Miguel Servet University Hospital, Spain
Keynote: Review of Retinal and Choroidal Thickness in Parkinson Disease evaluated with optical coherence tomography
Javier Obis is an ophthalmologist whose expertise is in ophthalmological alterations related to Parkinson disease. He has published several articles in PubMed about retinal and choroidal alterations measured with OCT in neurological diseases, especially in PD. He has also done research on visual alterations related with PD and other neurological diseases. He is currently working on his doctoral thesis, which studies the retinal and choroidal thickness alterations that appear in patients with PD, and also the visual alterations that these patients suffer. The aim of his doctoral thesis is to find an easy and innocuous biomarker for PD progression.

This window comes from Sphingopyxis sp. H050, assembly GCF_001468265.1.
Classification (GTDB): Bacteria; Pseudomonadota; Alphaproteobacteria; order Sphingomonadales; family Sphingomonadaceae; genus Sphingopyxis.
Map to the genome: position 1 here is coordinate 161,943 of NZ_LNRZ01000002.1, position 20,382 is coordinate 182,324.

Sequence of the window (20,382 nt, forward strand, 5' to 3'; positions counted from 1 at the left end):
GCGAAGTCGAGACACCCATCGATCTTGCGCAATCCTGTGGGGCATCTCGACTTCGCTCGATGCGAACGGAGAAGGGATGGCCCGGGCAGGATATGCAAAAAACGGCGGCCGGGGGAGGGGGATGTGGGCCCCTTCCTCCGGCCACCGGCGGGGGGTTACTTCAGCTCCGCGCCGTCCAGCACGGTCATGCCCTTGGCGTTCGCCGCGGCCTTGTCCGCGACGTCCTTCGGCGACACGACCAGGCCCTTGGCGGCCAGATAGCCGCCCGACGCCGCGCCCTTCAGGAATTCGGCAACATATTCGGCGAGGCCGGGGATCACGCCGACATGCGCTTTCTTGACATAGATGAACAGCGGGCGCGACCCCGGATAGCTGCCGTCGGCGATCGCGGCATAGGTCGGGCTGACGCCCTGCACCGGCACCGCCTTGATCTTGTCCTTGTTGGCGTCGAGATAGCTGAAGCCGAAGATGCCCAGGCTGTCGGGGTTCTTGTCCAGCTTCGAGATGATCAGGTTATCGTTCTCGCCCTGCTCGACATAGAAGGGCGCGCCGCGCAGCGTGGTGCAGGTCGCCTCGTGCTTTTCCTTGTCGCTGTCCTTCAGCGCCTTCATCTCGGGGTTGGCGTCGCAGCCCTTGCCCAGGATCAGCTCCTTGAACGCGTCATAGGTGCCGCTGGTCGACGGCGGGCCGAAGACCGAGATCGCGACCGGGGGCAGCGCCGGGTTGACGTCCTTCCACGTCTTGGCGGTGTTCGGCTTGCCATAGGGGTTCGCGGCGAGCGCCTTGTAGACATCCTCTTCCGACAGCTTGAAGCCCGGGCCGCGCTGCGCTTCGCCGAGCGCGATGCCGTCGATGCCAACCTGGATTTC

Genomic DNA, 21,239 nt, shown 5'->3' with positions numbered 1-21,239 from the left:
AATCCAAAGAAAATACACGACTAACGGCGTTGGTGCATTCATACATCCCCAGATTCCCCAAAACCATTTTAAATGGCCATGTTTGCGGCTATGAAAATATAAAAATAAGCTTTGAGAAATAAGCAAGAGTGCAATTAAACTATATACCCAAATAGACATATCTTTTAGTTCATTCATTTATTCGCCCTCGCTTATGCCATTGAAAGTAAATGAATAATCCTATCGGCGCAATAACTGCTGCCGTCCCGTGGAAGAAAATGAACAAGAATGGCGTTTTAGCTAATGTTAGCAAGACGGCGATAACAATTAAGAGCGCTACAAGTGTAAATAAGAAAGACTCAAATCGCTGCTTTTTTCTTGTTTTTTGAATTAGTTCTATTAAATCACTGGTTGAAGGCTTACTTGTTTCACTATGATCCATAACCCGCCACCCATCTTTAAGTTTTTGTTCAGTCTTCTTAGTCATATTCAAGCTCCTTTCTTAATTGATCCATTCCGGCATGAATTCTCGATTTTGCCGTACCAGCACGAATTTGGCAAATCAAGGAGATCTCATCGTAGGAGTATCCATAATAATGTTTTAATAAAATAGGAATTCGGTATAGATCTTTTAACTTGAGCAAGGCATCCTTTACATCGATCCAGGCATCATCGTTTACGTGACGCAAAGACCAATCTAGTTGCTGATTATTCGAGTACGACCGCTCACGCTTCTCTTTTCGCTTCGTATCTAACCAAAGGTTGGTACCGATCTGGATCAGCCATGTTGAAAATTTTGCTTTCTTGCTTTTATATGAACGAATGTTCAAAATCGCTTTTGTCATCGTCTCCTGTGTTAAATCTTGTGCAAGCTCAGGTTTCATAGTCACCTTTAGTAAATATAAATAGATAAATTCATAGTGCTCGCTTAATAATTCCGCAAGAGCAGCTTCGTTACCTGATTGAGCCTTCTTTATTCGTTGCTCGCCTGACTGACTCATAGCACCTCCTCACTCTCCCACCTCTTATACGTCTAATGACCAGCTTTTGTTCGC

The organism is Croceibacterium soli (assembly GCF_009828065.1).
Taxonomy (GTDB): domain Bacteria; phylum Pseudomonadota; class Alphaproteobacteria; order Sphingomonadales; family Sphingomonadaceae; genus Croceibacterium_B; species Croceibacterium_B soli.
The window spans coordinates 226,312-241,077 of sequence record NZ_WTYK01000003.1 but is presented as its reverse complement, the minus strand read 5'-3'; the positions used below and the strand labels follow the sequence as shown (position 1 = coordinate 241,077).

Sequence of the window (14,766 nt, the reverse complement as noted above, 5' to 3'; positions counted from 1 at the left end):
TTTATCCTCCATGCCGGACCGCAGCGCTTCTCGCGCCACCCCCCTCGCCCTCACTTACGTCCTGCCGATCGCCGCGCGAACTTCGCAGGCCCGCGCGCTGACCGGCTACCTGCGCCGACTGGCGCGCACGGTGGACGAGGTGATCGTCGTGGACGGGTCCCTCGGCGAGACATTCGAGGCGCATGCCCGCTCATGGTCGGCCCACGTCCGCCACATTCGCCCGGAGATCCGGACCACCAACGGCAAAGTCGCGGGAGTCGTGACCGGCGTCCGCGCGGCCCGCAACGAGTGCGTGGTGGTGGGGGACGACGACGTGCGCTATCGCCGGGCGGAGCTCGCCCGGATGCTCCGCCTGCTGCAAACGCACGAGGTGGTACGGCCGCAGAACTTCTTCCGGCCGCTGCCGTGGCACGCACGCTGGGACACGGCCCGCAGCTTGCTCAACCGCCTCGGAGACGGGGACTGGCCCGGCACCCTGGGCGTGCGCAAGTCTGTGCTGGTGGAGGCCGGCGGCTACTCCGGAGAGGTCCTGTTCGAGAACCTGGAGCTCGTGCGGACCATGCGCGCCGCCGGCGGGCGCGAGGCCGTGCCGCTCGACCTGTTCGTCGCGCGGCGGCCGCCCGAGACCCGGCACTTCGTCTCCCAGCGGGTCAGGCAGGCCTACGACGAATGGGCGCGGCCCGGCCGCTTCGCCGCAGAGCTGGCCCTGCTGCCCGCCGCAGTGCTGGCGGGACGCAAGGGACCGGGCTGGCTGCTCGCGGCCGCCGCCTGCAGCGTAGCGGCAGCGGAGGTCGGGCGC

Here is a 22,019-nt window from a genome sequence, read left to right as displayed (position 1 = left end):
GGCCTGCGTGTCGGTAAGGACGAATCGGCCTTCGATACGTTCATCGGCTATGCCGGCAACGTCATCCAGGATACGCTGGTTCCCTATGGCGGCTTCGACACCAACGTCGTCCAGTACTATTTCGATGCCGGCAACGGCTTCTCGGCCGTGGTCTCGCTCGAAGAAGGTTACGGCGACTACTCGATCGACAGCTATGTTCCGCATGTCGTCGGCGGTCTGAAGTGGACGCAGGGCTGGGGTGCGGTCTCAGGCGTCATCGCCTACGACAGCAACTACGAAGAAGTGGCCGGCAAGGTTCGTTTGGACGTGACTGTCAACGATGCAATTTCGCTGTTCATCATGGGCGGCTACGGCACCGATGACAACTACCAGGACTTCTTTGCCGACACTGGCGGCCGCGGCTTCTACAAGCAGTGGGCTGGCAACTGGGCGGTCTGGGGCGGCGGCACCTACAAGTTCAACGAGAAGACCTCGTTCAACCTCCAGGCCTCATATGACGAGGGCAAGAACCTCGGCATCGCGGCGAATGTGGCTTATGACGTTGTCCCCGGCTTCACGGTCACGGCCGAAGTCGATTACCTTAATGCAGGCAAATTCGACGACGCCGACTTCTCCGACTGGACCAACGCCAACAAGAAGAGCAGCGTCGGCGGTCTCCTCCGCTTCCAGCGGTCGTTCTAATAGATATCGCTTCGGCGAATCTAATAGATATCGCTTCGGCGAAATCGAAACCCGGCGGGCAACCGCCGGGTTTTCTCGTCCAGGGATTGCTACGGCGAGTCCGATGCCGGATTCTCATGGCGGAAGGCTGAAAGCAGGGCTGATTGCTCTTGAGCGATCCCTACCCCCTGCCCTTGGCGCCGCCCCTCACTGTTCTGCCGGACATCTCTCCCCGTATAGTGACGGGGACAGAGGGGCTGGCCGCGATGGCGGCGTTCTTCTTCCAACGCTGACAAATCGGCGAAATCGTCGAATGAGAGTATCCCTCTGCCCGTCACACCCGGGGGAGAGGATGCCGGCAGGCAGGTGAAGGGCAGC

Parkinson´s disease (PD) is a neurodegenerative process that causes a selective loss of dopaminergic neurons, mainly in the basal ganglia. It also affects the intraretinal dopaminergic circuitry. Optical coherence tomography (OCT) is a non-invasive imaging technique which is used in Ophthalmology to evaluate the layers of the retina and choroid (the vascular layer that nourishes the retinal cells). Since 2004, several studies have proved changes on various retinal layers in PD using OCT, however, there are discrepancies among their results. Some of them have correlated retinal thickness with the severity or duration of the disease, demonstrating that OCT measurements may be an innocuous and easy biomarker for PD progression. Other studies have demonstrated visual dysfunctions since early phases of the disease. Lastly, the most recent studies that use Swept Source OCT technology, have found choroidal thickness increase in PD patients. This study has reviewed 24 articles from PubMed on OCT and PD in order to determine the altered retinal and choroidal parameters in PD and their possible clinical utility. Their main results have been summarized in a table. Conclusions: retinal thickness is decreased in the macular and in the peripapillary area in patients with PD. The retinal nerve fiber layer thickness is especially decreased. These findings could be due to the loss of ganglion cells that happens in neurodegenerative diseases and the loss of amacrine cells, which are dopaminergic cells. Choroidal thickness could be increased in patients with PD. This could be due to an increase of the fibrovascular tissue, similar to what happens to cerebral vessels in vascular Parkinson. Some parameters of retinal thickness have been correlated with the severity and duration of the disease. Consequently, OCT could be an innocuous biomarker for PD progression.